Jay Ruland on the Beauty of Growing Old
After 25 years in the workforce, Jay Ruland decided to go back to school and, not surprisingly, found himself surrounded by 20-somethings. While he says he was welcomed by his junior contemporaries, he was struck by the way they perceive the world; that is, the things they found to be beautiful also tended to be as young as they were. As a 50-something, Jay says the aging process is beautiful in itself, and the desire to show that is the basis for his Withering Roses floral photography series, which will be featured in his new solo exhibition at The Image Flow As the Allure Fades opening on May 14.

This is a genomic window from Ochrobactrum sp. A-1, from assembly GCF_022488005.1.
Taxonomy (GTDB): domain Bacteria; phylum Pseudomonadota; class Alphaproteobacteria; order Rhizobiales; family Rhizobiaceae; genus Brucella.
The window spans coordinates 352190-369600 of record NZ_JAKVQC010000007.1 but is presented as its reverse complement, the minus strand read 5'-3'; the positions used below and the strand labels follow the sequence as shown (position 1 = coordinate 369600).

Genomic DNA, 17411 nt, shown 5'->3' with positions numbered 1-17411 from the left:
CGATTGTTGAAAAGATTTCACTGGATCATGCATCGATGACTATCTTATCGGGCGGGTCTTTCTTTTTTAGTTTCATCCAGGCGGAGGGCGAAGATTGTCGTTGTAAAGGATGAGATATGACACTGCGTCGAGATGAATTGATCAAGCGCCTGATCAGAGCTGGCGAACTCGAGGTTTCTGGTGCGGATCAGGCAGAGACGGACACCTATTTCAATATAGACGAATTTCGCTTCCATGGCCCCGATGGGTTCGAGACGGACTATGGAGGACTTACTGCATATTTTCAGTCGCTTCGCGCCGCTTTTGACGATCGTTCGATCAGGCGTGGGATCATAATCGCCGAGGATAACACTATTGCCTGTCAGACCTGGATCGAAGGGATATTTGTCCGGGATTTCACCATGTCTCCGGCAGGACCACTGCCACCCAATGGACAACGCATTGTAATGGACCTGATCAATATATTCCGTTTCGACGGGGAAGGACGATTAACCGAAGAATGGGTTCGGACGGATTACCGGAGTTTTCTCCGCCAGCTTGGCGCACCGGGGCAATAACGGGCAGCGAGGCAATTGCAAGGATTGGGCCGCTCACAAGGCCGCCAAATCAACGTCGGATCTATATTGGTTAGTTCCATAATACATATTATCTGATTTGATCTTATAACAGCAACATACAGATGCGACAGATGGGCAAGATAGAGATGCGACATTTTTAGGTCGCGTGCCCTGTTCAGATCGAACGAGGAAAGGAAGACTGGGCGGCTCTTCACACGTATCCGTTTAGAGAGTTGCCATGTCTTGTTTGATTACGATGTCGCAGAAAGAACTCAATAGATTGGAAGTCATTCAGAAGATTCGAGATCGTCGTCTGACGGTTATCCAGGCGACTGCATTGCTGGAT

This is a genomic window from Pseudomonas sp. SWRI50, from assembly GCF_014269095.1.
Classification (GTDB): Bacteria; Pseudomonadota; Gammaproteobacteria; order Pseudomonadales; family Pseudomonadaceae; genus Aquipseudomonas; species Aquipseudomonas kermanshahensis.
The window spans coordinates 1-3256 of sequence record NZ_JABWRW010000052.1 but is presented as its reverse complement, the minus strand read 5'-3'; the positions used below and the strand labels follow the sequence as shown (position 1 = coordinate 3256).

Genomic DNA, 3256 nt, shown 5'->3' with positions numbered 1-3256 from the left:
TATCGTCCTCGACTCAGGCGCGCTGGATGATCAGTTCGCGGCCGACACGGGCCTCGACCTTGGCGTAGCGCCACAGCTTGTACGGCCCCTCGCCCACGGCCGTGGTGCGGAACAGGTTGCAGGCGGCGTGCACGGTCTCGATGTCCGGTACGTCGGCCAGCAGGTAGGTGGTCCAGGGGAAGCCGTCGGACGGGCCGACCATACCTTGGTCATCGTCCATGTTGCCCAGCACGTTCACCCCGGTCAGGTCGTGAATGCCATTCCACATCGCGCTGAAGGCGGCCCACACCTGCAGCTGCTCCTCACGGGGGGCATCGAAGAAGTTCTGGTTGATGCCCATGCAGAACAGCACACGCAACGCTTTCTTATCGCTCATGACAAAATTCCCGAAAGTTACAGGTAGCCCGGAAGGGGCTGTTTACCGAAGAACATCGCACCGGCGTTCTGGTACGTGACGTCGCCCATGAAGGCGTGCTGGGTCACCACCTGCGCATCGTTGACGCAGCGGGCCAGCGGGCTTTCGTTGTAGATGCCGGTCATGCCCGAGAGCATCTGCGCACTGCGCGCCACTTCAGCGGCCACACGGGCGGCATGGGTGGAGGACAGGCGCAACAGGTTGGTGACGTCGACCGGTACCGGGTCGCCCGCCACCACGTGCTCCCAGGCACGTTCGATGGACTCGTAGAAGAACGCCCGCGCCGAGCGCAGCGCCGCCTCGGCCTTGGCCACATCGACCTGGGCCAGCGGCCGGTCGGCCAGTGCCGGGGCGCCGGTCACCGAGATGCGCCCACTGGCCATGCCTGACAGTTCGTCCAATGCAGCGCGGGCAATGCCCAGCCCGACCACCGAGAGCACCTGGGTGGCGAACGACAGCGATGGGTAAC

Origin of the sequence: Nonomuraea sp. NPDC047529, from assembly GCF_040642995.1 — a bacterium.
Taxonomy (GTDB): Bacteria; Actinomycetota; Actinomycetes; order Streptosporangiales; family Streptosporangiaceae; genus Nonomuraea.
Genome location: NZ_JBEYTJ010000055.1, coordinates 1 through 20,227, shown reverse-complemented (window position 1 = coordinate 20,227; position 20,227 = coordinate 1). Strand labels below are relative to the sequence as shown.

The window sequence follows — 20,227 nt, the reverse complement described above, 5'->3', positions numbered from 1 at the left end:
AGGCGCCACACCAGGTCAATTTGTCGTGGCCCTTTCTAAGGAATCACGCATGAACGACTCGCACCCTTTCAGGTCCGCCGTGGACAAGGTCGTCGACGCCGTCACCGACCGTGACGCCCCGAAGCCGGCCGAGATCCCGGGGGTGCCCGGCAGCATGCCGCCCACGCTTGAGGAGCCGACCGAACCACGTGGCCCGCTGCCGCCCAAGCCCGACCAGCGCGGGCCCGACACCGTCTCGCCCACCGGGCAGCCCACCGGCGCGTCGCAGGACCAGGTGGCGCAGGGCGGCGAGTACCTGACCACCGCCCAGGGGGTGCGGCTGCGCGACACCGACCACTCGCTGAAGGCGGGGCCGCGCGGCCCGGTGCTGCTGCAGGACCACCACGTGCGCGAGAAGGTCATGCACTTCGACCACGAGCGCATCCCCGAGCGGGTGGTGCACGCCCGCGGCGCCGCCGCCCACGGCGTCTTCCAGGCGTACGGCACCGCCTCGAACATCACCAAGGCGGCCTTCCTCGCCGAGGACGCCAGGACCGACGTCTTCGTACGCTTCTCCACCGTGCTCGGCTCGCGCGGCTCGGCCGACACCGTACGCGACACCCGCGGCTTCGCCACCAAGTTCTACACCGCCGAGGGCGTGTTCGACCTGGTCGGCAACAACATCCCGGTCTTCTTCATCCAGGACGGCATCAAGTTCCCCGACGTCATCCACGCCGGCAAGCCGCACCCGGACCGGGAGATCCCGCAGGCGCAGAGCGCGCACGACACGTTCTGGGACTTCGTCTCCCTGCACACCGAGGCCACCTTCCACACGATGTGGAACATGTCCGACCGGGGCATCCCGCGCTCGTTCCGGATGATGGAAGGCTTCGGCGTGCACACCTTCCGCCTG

“The younger students sort of had a bias toward things in society that are young and pretty, and we’re taught through the media that younger is better. But if you look closer in nature, things that are getting older are still beautiful and the process itself is a beautiful process,” says Jay.
He chose to work with roses because they are a societal symbol for beauty, something you’d give on a first date or use to decorate your house, but also because they can communicate ideas, from the number you give to the color, and transgress cultural barriers.